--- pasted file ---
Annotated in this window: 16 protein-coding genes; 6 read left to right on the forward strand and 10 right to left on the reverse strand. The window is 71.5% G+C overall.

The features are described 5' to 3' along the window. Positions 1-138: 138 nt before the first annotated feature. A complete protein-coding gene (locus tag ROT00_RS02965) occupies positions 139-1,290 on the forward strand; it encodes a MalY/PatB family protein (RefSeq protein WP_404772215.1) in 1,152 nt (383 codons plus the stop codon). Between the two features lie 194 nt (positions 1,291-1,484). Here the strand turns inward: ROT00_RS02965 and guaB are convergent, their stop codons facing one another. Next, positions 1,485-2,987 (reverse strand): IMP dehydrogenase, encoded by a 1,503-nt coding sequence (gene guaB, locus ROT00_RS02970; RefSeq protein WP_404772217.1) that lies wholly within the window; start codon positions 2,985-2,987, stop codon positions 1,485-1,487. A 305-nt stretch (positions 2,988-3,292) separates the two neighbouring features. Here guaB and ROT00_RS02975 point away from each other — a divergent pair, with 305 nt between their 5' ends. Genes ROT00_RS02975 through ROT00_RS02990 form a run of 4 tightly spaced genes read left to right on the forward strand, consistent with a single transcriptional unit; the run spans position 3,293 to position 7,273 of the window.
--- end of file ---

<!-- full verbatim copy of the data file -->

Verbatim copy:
Annotated in this window: 16 protein-coding genes; 6 read left to right on the forward strand and 10 right to left on the reverse strand. The window is 71.5% G+C overall.

The features are described 5' to 3' along the window. Positions 1-138: 138 nt before the first annotated feature. A complete protein-coding gene (locus tag ROT00_RS02965) occupies positions 139-1,290 on the forward strand; it encodes a MalY/PatB family protein (RefSeq protein WP_404772215.1) in 1,152 nt (383 codons plus the stop codon). Between the two features lie 194 nt (positions 1,291-1,484). Here the strand turns inward: ROT00_RS02965 and guaB are convergent, their stop codons facing one another. Next, positions 1,485-2,987 (reverse strand): IMP dehydrogenase, encoded by a 1,503-nt coding sequence (gene guaB, locus ROT00_RS02970; RefSeq protein WP_404772217.1) that lies wholly within the window; start codon positions 2,985-2,987, stop codon positions 1,485-1,487. A 305-nt stretch (positions 2,988-3,292) separates the two neighbouring features. Here guaB and ROT00_RS02975 point away from each other — a divergent pair, with 305 nt between their 5' ends. Genes ROT00_RS02975 through ROT00_RS02990 form a run of 4 tightly spaced genes read left to right on the forward strand, consistent with a single transcriptional unit; the run spans position 3,293 to position 7,273 of the window.